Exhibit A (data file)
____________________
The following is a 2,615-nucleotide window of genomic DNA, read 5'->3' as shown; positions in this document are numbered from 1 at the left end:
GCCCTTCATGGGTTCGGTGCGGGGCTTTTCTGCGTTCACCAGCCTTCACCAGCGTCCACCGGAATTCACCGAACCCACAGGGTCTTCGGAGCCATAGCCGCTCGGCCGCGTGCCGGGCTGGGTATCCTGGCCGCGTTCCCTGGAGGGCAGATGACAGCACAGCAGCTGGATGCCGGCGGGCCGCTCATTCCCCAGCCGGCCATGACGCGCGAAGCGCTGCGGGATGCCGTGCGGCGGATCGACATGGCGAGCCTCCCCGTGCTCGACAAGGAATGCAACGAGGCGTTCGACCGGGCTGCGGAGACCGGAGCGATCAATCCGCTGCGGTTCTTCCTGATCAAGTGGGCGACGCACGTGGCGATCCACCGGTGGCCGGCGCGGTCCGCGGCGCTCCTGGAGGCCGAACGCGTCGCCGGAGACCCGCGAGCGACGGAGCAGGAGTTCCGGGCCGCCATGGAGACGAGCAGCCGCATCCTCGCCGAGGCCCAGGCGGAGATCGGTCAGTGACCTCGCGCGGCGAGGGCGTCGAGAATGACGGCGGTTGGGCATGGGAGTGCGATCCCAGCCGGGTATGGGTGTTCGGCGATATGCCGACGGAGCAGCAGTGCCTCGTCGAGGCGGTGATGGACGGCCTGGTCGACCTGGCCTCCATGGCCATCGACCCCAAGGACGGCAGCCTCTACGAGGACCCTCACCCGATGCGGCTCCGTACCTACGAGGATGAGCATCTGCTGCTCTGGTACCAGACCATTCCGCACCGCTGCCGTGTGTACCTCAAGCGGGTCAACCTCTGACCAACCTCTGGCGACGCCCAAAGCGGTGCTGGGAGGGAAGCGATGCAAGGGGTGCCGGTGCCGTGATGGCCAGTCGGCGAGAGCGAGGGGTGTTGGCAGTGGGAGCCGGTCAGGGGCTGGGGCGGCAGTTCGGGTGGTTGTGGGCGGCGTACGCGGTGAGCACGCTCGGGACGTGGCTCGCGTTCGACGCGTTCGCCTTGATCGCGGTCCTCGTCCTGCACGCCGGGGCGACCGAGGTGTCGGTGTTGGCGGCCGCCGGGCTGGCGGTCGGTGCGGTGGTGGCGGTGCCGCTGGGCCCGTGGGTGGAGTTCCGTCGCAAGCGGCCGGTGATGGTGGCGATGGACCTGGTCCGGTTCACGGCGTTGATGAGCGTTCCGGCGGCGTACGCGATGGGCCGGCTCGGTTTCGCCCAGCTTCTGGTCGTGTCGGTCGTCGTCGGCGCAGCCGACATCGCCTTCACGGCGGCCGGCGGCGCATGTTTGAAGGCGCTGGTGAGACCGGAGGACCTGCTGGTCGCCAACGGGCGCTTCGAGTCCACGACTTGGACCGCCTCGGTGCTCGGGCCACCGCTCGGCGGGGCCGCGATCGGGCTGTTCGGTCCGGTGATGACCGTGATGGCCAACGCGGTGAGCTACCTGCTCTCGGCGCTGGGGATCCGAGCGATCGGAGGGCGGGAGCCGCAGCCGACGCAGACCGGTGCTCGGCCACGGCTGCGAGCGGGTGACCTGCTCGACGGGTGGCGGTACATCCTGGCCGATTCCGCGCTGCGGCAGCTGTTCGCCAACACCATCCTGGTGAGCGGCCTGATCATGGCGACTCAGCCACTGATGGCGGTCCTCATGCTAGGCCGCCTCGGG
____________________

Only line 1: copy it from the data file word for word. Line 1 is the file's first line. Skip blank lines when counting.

The following is a 2,615-nucleotide window of genomic DNA, read 5'->3' as shown; positions in this document are numbered from 1 at the left end: